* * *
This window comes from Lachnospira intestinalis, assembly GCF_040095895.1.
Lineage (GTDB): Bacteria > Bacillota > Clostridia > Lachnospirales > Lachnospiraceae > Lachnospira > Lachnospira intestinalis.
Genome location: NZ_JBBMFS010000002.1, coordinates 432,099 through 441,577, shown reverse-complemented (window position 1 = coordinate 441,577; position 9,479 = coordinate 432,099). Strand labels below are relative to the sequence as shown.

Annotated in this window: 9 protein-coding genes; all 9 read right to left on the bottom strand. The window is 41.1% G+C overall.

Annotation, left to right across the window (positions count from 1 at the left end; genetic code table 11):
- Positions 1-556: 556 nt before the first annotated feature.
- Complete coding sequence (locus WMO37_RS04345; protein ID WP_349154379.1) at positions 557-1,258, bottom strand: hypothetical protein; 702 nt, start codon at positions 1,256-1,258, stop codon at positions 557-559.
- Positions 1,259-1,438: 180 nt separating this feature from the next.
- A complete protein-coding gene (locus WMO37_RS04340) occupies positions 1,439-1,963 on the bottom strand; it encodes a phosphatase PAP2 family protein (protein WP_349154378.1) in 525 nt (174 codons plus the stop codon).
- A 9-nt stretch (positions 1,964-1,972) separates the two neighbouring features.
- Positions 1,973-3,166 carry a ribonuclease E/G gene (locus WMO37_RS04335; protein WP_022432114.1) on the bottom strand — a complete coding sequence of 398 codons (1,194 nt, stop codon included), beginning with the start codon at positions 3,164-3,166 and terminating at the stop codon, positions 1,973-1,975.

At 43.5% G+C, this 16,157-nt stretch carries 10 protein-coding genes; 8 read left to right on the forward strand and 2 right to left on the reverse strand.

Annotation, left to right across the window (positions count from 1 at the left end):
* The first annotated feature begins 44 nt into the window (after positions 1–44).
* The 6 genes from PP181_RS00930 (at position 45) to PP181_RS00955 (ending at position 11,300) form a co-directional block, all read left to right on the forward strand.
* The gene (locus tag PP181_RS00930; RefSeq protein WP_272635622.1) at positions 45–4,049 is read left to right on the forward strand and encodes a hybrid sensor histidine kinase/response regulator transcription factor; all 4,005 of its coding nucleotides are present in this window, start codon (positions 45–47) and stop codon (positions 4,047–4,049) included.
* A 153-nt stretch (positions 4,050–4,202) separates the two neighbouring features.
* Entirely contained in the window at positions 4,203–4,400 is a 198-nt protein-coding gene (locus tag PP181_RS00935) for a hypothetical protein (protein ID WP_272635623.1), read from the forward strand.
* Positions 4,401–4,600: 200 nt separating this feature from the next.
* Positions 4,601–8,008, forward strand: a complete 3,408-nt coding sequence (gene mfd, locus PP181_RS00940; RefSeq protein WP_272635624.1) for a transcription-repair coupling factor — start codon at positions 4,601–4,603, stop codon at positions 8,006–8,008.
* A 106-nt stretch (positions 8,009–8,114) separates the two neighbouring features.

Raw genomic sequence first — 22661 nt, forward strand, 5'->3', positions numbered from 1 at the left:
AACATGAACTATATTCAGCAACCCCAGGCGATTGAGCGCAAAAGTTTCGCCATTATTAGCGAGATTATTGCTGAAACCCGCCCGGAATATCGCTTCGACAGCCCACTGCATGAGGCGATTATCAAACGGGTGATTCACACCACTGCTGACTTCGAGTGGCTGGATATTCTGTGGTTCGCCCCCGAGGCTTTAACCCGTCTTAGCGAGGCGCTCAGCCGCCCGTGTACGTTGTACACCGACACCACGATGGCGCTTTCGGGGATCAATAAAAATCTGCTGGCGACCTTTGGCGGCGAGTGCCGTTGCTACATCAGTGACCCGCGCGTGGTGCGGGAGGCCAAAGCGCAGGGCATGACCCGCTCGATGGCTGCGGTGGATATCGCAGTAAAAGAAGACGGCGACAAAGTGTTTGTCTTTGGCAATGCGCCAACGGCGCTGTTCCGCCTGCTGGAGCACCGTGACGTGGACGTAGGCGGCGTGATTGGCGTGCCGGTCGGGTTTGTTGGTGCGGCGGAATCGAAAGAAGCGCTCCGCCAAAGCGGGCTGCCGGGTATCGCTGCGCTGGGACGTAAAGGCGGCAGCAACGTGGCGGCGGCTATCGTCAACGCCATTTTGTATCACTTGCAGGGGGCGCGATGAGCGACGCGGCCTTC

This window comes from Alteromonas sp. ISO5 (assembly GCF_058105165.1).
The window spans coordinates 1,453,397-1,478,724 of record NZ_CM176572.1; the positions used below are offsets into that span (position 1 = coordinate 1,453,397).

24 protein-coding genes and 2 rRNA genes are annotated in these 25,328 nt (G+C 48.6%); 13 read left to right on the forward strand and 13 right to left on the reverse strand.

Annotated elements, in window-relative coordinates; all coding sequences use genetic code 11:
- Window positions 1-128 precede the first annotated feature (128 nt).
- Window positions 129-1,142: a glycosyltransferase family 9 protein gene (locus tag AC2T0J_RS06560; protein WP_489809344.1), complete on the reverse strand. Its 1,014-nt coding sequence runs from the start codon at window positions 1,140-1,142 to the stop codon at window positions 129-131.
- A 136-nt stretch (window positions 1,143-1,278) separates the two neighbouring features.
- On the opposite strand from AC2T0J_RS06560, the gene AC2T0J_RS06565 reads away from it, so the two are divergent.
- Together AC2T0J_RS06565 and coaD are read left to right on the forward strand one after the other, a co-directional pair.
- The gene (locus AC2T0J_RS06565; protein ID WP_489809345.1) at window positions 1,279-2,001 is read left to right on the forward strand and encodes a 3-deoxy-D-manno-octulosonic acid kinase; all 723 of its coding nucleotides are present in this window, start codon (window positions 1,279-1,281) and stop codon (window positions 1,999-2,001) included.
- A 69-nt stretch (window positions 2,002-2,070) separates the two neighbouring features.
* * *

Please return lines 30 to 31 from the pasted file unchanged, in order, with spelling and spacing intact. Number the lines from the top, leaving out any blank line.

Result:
- A 136-nt stretch (window positions 1,143-1,278) separates the two neighbouring features.
- On the opposite strand from AC2T0J_RS06560, the gene AC2T0J_RS06565 reads away from it, so the two are divergent.